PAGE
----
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THE ANIMATED COLLAGE - A Creative Application of Voice Dialogue for Therapy and the Theater of Self Discovery

I have been passionate about Voice Dialogue since discovering it in 1989, and about Viola Spolin's Improvisational Theater Games since 1979. The two have conspired to bring to life, to "animate" my Self discovery works, personally and professionally, causing me endless delight and edification. As a contemporary, hands on shamanic healing artist, and body-centered hypnotherapist (who used to be an international performing artist,) I have amalgamated our wonderfully adaptable V.D. into several tools that propel spiritual and practical explorations into Psyche and the nature of Consciousness. One of my favorites is a theater game /therapeutic tool I call the "animated collage," (inspired in part by the "fluid sculpture" game taught in international Playback Theater.) Animated Collage is best served by having a minimum of four players, (although a creative journaling version can permit one or two persons to draw and dialogue, rather than stage a living piece of theater.) The primary concept is this: Someone presents a topic, issue or personal scenario to explore, and the others enact salient features of it, those features becoming "selves" or parts of the psyche or whole. Examples of subject matter are dream snippets, an episode at work, a relationship frustration, a physical health condition or political matter.

Whomever is directing or facilitating instructs the players to listen carefully to the story or scenario. After the telling, each is asked to report one feature that stood out. The aim is to extract all the salient features or points.

Players then volunteer, or are chosen by the director or storyteller to enact their facet, coming to the stage or other area cleared for the work. One at a time, in any order, each steps up to begin finding /creating a single spoken phrase (or sounds like cries, grunts) and a movement to "animate" their piece. It needs to be simple, to the point, and to express the "heart" of that part of the whole. It also must be easy to repeat several times in succession. When complete, the player steps back.

When all the players have completed the first step of the animation process, one by one, (the order will find itself) players step down stage to perform their piece of the collage, repeating their moving-vocal pieces as needed until the whole collage appears, all "glued" together. Now we can see the story, thought, event told brought to light. If the teller or director wishes, something more be more added, or changed as desired.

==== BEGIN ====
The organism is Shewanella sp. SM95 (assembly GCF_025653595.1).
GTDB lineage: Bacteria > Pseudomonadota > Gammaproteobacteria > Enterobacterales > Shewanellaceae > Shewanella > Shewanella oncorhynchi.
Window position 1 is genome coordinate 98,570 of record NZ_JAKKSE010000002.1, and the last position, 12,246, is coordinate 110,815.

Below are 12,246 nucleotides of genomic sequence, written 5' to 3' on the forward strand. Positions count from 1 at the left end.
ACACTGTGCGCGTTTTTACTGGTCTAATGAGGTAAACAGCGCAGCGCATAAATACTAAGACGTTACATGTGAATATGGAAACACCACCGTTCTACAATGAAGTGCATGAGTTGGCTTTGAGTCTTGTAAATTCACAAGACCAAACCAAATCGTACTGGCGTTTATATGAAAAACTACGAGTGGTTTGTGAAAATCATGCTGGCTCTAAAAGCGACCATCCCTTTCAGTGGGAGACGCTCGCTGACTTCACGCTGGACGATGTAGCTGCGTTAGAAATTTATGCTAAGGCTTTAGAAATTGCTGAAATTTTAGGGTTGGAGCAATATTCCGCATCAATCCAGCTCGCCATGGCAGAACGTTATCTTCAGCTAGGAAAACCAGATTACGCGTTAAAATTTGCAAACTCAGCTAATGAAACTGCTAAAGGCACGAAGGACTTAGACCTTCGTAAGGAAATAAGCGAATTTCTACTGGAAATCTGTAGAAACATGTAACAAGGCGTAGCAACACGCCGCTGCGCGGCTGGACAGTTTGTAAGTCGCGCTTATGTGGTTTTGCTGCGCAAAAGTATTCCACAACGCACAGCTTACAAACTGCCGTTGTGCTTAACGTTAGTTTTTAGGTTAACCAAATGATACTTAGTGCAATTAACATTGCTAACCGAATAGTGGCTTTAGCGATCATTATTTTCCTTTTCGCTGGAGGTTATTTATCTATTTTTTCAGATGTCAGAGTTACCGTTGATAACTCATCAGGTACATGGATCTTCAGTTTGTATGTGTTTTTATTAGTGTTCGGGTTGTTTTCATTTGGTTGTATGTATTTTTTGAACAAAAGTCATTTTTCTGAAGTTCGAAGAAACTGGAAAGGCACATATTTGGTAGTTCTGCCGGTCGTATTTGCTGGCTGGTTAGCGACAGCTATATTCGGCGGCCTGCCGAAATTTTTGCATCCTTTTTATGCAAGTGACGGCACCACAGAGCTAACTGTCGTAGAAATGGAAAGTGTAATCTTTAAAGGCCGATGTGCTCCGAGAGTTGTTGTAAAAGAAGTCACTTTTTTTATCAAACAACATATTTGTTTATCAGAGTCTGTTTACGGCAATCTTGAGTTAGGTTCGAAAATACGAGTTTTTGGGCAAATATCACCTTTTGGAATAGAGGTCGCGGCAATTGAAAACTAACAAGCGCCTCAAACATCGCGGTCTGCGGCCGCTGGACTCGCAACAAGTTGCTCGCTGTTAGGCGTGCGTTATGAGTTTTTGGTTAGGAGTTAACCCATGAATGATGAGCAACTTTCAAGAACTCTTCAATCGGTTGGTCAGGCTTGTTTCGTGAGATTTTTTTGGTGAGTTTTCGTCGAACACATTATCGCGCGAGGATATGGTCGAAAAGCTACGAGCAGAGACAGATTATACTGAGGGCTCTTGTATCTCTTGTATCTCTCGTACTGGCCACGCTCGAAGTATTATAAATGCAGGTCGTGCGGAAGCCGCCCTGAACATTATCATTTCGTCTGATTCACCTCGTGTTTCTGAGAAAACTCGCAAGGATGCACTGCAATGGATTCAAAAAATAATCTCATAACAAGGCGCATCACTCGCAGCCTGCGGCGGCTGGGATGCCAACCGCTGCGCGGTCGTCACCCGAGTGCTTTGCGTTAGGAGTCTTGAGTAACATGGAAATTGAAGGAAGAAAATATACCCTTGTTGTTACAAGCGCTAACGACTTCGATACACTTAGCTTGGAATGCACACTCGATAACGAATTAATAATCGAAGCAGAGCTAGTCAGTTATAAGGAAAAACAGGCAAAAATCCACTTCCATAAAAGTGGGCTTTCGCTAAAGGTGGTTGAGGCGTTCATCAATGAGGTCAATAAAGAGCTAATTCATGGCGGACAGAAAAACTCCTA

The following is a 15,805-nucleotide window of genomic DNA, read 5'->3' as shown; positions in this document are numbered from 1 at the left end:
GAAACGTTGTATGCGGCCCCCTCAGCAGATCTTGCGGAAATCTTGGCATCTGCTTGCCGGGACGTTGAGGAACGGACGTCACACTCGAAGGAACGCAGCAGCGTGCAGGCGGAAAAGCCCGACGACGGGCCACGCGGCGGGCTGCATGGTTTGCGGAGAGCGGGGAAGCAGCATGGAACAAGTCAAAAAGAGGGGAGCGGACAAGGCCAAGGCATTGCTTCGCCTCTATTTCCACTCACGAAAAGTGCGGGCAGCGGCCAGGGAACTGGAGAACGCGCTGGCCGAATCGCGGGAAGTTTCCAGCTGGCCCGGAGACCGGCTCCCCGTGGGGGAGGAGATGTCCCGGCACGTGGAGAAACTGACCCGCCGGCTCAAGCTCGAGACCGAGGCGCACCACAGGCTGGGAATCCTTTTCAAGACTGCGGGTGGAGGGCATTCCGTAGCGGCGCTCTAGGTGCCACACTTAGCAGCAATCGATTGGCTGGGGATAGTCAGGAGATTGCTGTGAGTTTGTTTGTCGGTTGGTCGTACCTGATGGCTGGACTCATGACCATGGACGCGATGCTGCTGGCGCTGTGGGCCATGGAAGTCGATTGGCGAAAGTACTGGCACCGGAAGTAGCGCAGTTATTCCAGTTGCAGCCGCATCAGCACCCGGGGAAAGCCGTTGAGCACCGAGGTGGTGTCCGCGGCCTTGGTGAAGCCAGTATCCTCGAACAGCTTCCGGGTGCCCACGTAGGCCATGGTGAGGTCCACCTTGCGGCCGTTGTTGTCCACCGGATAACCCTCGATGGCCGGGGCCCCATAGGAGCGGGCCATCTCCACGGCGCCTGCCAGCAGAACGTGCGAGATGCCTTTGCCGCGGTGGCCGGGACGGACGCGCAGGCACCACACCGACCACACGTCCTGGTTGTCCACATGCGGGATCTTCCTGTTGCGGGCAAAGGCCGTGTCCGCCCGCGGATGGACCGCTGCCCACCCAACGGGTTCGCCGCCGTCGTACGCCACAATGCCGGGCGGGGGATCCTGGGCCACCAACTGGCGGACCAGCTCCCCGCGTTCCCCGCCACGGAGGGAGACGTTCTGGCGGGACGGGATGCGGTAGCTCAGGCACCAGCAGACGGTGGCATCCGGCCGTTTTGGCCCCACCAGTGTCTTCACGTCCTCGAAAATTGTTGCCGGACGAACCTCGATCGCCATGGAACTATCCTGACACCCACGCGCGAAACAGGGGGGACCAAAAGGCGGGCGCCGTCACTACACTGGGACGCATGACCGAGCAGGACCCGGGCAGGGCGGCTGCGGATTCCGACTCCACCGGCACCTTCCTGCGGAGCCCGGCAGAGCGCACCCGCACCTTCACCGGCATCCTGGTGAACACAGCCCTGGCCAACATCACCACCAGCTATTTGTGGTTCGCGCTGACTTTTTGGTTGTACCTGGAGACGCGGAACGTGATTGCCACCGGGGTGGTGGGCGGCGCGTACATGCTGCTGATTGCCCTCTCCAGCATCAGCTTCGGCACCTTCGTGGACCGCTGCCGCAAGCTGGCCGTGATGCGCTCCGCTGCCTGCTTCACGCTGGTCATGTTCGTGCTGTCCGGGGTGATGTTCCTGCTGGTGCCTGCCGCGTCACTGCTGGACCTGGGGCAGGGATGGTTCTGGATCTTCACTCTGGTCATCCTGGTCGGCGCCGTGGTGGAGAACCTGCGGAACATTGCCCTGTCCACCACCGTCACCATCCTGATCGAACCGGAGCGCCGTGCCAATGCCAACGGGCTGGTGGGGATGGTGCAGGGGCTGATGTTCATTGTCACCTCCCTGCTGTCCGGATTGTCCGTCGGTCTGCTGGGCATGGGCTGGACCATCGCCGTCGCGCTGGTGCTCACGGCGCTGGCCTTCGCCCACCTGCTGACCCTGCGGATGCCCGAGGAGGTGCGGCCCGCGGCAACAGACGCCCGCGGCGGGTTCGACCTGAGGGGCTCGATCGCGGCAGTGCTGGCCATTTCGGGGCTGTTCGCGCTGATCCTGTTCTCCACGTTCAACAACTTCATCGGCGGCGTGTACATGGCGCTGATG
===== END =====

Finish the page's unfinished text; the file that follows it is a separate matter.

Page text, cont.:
I'll give an example taken from a recent support circle gathering of wily therapists. One member reported having suffered a trauma at work with a client, an abused and abusive youngster who had threatened her with bodily harm. The therapist's employer had failed to provide ample support, both emotionally and in terms of ensuring her safety. Four of us hearing her story agreed to do an animated collage to help sort out the quandary and reduce emotional turmoil.

We began the collage process with each of us listener-players reporting one factor that had grabbed our attention: the therapist's fear of quitting her job and being out of work or losing her chances for licensing; her increasing resistence to going to work each day; her emotional shutting down; and her self recrimination for being unable to tough it out.

As a Voice Dialoguer, I know that the collage pieces or "parts" will correspond with or lead to key "selves" involved in the dilemma. In this therapist's case, with deeper exploration, we may have found an unemployed (able) Bag Lady, Martyred Caregiver, vulnerable Abused Child, an attacking Critic, unavailable Mother, and a Protector-Controller busy numbing her out, keeping Anger, Grief and Terror at bay.

Another, more playful example comes from my community college class with older adults. A student, who had been funding the courage to be more expressive, brought in a dream for our class to chew on: on a wooden raft in the middle of a lake, he's doing a class show-and-tell of his personal poetry and art, dressed in a clown suit. An audience too vague to make out as individuals, sits along the fringes of the water. The mood is overall inspiring, if a bit anxious.

On the chalkboard, with the help of the class calling out 'salient pieces,' we wrote down these: the "buoyant Lake," the sturdy enough Raft, the Fool-Clown, the artistic Offerings, and the Curious Audience. Volunteers then chose a part to play, refining each, and "collaging" the dream. Although the dream was somewhat self explanatory, the process of animating it was enriching. Nuances were found and contributed to the enjoyment of creating living theater, as well as being inspired by our friend's courage to risk embarrassing himself in order to achieve a worthy goal. Those of us playing the "parts" found ourselves part of a mysterious process whereby we all meld with the Dreamer's Psyche, becoming a unified field. Those watching the enactment, too, were pulled into the whole experience, relating later their own inner movements as they watched. Ideas for other "pieces" arose, as did thoughts about ways to express those that were actually collaged. If time had allowed, we might have done a second collage of the same dream -or of another student's piggybacking on the first experience.

There are endless ways to explore this artistic healing and therapy tool. Again, in the absence of live support from others, an individual person may learn to do the Animated Collage process as a journaling and drawing exercise with wonderful results.